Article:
Cleveland on Cotton: Cotton is a Calling
March 24, 2023
By Dr. O.A. Cleveland
We are getting ready for the third consecutive week with essentially all cotton contracts below 80 cents. In fact, 80 cents is in the rear view mirror. Prices were hammered all week, the result of domestic and international economic news. U.S. congressional spending has essentially blown the markets out of the water. The economy is six months into an eighteen—twenty-four month fix. If that were not enough world governments continue to publicly display their distain for one another, important in that the disdain simply increases the uncertainty faced by fund managers. Heightened uncertainty is fuel for the bear. Cotton settled at the lowest level since Halloween, maybe the spooks and goblins know things the analysts do not. Yet, the 74-75 cent level still appears to be the direction of least resistance. Demand woes hold center stage in the cotton market. Despite an excellent weekly export sales report cotton continued its downward trend. Remember the market adage, “Never bet against the trend.” The new crop December futures contact will continue to follow the price leadership of the old crop May/July contracts, most likely for another month to six weeks, until peak northern hemisphere planting is in full force. The old crop May/July futures contracts will find excellent support just above 74 cents and December’s support will be some 50 to 100 points higher.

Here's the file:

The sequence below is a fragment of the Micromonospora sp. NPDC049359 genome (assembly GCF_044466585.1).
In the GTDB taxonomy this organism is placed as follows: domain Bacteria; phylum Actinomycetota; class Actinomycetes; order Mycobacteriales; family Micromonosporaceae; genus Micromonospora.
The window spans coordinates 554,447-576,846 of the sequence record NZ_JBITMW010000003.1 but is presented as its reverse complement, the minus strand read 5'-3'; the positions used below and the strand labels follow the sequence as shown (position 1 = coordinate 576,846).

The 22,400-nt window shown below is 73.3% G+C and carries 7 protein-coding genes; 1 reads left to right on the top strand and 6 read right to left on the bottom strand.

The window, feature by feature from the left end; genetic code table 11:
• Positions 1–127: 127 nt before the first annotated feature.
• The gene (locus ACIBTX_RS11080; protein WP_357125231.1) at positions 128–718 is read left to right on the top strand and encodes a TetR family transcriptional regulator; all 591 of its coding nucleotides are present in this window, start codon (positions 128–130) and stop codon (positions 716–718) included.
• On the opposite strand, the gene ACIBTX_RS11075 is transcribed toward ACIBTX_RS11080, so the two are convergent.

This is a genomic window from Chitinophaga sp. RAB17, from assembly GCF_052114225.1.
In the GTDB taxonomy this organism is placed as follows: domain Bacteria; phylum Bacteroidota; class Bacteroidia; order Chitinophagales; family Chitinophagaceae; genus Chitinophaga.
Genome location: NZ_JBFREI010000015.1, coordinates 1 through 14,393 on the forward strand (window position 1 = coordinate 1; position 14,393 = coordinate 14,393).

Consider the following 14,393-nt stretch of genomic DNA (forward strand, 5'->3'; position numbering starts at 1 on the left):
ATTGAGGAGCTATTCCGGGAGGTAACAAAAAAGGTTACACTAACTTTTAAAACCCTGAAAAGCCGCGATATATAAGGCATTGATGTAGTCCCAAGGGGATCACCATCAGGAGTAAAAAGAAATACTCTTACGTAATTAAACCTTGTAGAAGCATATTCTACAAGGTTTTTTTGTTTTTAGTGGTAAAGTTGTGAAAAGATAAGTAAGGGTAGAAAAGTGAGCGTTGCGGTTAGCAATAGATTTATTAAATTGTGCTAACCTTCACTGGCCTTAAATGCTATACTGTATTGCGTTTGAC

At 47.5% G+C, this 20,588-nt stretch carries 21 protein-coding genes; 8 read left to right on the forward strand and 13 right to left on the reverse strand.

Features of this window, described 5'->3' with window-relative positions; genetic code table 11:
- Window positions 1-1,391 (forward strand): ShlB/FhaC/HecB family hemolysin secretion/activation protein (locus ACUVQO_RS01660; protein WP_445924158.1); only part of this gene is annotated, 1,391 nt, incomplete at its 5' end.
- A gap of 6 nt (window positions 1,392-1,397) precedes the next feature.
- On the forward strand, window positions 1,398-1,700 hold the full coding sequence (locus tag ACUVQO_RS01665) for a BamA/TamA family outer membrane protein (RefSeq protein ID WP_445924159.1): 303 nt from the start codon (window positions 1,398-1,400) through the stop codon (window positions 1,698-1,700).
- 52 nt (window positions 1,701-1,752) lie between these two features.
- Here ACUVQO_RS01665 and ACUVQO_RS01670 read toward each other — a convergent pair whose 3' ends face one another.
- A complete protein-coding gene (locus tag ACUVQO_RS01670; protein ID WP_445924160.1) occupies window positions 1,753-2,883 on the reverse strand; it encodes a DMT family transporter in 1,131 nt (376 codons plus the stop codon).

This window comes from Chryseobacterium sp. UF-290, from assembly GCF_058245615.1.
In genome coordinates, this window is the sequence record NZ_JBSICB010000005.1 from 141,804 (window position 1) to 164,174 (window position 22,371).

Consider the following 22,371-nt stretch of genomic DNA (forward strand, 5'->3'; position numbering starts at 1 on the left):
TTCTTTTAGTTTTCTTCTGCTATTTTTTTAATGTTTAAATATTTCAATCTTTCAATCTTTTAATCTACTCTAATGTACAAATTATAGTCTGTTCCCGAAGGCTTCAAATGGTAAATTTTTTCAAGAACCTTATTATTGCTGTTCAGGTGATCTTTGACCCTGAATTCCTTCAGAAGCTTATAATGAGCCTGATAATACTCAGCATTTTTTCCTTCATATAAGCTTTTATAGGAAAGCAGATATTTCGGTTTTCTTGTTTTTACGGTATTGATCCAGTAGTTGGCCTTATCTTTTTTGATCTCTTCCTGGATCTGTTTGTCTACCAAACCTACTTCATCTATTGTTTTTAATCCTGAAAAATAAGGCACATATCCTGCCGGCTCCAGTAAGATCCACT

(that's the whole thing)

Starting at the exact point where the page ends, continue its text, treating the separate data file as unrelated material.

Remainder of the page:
Weekly export sales were exceptional for the week ending March 9, 2023. Net sales were with 310,200 bales. Many felt this should have generated higher prices. Yet, most of the sales were made at market lows not seen for the past five months. Most of those sales will not be shipped until the 2023-24 marketing year begins and will not be fully supportive of the market until near the 2023 crop harvest. The sales do not reflect an increase in demand, but rather sales made at bargain basement prices. Some sixteen countries did make purchases as Vietnam, China, Bangladesh, Turkey, and Pakistan were the principal buyers. Shipments were also exceptional and near the level needed to make the USDA export estimate of 12.0 million bales.
Yet, as good as shipments were they still fell below the level needed to make the USDA estimate. Demand continues as the weak point in cotton’s price equation. Shipments to date, 6.2 million bales, remain 1.2% below the year ago level. Outstanding sales are some 20% below the year ago level. Some 1.5 million bales in sales to Turkey and Pakistan are in question.
The cotton on-call report also continues to suggest more price struggles for cotton. Textile mills have been scaling down price fixing and unfortunately cotton growers continue to delay their price fixing decisions, betting on higher prices. That is, mills are riding the price trend lower while cotton growers continue to fight the price trend and simply slip further and further under water. It is not what a grower wants to hear, but the data does not lie. The May on-call purchases (grower held cotton) is set up to be rolled to the July futures contract and will become a burden that tends to prevent the July contract from recovering. July could eventually climb back to the upper 70’s but will find extraordinarily strong price resistance above 78-79 cents.
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